Here’s another way to think of that: there’s no way you’ll ever have full control over your staff.

But really, you don’t want to. You’ll get much better results if you empower your staff to think of creative solutions to business problems and act independently. As a business manager, your tools to move people are emotions and rhetoric. The key to getting your staff to move in the direction you want is to convince them of your vision. Motivate them.

How vs. Why

Simon Sinek wrote in his bestseller Start with Why that people are more inspired or convinced by why we do things than how we do them. Therefore, because they have to inspire or convince people, businesspeople focus more on the big picture or vision, rather than the details. They need to empathize with the audience.

That means engineering communication and business communication are not only different—they are direct opposites. Engineering is about the details, while business is about the big picture. Engineering is about the how, while business is about the why. Engineering presentation is about being correct, while business presentation is about being persuasive. Moving machines requires hard skills and IQ, while moving people requires soft skills and EQ.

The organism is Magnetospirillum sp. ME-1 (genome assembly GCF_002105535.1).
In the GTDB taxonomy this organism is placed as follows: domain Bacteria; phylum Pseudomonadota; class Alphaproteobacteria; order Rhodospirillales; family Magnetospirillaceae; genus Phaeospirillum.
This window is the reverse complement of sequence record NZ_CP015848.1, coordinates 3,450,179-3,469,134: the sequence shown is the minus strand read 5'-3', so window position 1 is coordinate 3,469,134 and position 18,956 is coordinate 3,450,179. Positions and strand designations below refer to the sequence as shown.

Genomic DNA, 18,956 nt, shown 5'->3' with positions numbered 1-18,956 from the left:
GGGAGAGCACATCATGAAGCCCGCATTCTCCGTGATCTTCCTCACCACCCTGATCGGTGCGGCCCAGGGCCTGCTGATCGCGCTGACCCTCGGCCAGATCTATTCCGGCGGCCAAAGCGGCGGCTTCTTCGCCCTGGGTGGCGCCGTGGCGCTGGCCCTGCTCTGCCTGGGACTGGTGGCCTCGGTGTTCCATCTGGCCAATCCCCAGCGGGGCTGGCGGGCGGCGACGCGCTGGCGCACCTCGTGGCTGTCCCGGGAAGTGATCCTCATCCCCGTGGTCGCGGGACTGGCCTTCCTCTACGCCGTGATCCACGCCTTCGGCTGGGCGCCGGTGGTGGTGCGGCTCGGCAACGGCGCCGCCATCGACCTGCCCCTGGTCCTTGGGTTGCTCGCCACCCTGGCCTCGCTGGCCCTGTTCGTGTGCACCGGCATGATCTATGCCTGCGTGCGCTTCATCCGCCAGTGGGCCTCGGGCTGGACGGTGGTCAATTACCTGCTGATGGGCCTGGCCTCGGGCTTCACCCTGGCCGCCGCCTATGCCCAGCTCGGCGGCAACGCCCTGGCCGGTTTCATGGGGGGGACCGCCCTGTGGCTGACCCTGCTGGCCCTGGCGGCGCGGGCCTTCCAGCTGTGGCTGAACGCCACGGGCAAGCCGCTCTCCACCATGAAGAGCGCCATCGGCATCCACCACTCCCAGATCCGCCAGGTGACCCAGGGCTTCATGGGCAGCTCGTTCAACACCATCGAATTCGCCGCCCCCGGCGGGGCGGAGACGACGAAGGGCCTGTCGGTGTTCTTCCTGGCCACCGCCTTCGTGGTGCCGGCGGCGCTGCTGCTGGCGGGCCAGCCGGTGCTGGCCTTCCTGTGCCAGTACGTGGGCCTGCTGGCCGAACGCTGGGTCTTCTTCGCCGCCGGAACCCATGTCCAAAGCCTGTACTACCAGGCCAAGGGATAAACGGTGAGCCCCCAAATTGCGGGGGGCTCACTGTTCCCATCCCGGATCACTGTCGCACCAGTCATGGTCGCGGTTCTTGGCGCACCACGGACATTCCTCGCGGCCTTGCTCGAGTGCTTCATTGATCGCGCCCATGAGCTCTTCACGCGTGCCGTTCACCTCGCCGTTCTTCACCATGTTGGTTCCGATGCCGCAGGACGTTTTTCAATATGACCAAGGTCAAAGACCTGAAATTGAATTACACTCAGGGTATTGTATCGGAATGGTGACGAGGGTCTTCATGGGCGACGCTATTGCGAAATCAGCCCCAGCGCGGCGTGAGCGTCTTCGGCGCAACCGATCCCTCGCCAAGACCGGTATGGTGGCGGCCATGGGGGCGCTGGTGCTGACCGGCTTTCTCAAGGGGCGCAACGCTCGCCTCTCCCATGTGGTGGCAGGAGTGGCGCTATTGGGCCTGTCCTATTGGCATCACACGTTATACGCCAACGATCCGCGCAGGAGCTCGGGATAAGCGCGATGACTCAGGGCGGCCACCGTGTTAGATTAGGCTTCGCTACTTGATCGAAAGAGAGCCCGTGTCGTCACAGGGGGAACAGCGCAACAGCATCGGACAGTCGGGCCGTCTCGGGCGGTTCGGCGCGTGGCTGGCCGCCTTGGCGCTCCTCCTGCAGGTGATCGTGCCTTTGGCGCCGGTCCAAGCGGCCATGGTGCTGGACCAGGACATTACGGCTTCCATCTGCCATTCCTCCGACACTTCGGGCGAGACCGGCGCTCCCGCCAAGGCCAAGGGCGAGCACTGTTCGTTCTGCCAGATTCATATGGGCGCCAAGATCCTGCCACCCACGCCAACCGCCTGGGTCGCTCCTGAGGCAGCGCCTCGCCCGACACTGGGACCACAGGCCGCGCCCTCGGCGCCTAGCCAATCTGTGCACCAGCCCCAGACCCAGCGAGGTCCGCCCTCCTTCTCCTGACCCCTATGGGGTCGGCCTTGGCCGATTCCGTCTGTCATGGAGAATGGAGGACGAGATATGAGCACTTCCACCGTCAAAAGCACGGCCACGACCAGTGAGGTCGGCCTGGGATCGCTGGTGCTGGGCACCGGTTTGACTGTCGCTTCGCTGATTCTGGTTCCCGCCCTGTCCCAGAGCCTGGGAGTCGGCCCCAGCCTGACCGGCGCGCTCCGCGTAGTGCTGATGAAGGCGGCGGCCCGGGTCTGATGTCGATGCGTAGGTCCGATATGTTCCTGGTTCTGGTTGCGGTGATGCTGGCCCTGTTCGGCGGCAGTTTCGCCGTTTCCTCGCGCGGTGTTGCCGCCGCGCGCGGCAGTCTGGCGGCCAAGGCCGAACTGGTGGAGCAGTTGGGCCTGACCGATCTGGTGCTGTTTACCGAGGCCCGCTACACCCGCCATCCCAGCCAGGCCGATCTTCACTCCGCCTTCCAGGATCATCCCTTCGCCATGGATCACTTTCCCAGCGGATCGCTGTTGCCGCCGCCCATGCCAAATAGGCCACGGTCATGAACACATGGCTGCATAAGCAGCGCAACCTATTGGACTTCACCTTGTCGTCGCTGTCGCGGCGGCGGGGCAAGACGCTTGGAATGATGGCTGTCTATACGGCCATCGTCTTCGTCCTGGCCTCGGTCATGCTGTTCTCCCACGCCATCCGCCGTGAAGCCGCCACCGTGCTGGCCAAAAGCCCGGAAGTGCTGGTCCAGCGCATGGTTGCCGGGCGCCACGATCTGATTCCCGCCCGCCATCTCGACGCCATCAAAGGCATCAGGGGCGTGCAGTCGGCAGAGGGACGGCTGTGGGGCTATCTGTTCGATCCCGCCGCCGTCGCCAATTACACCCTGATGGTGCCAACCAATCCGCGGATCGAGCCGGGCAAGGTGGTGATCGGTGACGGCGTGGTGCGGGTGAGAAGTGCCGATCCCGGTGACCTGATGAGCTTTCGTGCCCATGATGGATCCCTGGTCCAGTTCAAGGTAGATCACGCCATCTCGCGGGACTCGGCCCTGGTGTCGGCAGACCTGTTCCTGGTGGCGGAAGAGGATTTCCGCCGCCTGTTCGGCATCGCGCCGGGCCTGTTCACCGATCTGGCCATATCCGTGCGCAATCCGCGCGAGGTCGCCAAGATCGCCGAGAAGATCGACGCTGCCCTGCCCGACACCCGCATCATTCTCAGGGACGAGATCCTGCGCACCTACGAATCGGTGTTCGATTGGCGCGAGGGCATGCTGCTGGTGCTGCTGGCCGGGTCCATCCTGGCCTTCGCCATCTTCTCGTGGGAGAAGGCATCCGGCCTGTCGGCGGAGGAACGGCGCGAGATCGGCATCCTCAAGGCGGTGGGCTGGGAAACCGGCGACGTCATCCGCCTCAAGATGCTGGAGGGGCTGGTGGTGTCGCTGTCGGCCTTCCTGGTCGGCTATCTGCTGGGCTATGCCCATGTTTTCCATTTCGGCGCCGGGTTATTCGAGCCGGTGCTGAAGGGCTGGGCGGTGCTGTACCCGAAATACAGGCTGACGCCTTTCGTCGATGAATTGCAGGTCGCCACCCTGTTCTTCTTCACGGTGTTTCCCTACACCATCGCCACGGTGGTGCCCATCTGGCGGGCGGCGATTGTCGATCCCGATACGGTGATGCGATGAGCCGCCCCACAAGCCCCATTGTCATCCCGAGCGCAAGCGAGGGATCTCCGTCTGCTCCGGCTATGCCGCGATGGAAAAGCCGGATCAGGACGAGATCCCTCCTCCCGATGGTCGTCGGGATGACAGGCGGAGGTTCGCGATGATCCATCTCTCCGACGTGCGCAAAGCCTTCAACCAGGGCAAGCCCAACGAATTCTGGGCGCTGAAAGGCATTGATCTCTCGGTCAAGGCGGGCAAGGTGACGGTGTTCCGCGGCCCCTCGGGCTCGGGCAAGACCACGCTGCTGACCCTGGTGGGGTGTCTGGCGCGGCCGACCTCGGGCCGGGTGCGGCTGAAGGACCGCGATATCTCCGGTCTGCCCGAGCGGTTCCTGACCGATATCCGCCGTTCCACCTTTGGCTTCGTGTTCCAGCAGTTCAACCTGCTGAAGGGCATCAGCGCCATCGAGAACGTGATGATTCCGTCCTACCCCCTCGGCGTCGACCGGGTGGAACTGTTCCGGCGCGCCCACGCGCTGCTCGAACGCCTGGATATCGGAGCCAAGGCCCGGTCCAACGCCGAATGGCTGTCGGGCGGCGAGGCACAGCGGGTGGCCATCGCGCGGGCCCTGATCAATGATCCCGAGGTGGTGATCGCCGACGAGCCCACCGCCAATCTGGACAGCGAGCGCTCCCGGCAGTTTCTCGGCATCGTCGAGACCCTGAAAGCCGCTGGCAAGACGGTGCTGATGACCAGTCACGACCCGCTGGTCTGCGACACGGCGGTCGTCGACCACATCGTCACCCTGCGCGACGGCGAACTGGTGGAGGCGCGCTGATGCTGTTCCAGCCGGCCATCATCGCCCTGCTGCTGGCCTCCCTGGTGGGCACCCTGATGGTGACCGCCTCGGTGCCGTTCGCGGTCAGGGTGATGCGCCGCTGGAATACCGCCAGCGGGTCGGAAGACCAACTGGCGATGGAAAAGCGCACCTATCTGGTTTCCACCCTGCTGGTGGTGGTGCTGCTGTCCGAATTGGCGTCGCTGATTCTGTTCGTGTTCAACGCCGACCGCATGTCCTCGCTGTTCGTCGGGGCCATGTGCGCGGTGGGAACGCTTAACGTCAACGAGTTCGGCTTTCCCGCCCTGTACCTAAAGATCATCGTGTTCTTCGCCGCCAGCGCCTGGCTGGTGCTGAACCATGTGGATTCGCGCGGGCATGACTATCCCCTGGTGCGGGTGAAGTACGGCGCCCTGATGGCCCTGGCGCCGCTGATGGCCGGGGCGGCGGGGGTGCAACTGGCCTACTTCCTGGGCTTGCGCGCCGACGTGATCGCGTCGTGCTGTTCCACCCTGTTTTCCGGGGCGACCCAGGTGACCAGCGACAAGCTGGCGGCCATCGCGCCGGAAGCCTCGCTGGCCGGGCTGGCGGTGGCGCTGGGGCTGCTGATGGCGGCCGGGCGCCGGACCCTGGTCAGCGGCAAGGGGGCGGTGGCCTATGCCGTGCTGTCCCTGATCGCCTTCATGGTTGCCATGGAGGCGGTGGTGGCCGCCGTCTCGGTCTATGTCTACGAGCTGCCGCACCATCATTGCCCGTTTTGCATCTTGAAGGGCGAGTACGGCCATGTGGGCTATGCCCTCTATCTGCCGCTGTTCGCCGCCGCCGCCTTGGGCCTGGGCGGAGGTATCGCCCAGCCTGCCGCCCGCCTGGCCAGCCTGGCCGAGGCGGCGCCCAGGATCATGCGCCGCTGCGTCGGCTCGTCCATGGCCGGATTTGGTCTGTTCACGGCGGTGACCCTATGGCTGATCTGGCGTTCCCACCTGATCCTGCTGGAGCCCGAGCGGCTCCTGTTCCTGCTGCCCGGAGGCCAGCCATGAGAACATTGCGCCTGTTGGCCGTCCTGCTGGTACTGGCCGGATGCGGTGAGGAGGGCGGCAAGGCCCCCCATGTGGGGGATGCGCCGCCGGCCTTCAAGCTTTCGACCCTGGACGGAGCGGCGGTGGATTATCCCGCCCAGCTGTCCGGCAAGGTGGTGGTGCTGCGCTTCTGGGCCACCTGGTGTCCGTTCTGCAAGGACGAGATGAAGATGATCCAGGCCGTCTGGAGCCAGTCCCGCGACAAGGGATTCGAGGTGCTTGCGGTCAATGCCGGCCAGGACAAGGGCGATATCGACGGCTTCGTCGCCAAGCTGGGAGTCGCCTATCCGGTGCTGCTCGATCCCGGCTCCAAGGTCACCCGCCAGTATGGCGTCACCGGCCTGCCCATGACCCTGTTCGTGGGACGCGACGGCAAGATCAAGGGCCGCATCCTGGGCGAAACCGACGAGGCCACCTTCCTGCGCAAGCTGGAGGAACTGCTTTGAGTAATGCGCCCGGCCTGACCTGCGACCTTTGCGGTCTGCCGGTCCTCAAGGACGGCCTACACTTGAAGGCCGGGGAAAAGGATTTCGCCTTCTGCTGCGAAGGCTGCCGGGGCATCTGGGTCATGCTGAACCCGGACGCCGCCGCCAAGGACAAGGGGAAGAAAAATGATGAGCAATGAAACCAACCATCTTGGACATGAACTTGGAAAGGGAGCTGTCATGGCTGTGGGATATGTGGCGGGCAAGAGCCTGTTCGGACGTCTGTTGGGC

So maybe it’s not so surprising that there are miscommunications between engineers and businesspeople!

Woman stares at a laptop with many complex arrows crisscrossing over her head, showing how engineers think differently
The way engineers think seems overly complicated…to non-engineers. | iStock/ALLVISIONN

Finding Common Ground

Consider again the story of the engineer pitching a new solution to his boss.

The engineer’s focus was on how he would make the system perform better—and the how is in the details. His type of communication would make perfect sense to fellow engineers. But to the business manager, system improvements do not make sense if they don’t contribute to the overall success of the business. His priority is improving the business—the why is in the big picture. But when he asked about the why, his grand visions didn’t resonate with the engineer.

Miscommunications like these cause frustration for both parties. The engineer and business manager likely walked out of the meeting blaming each other. Business managers tend to accuse engineers of failing to understand business issues, while engineers accuse business managers of lacking technical knowledge.

But pointing fingers doesn’t lead anywhere. Reconciling these points of view starts with recognizing the fundamental differences between the two types of communication. After that, both sides need to try to cross the aisle and learn to communicate in a new way.

How Engineers Can Learn to Be Business Minded

Engineers need to understand that business communication is about persuasion. They must identify the priorities of their business audience and think of ways to move them emotionally. They must communicate the why in the simplest manner and in terms of business KPIs.

In the broadest sense, IT systems can support businesses in one of two ways:

  • improve sales
  • reduce costs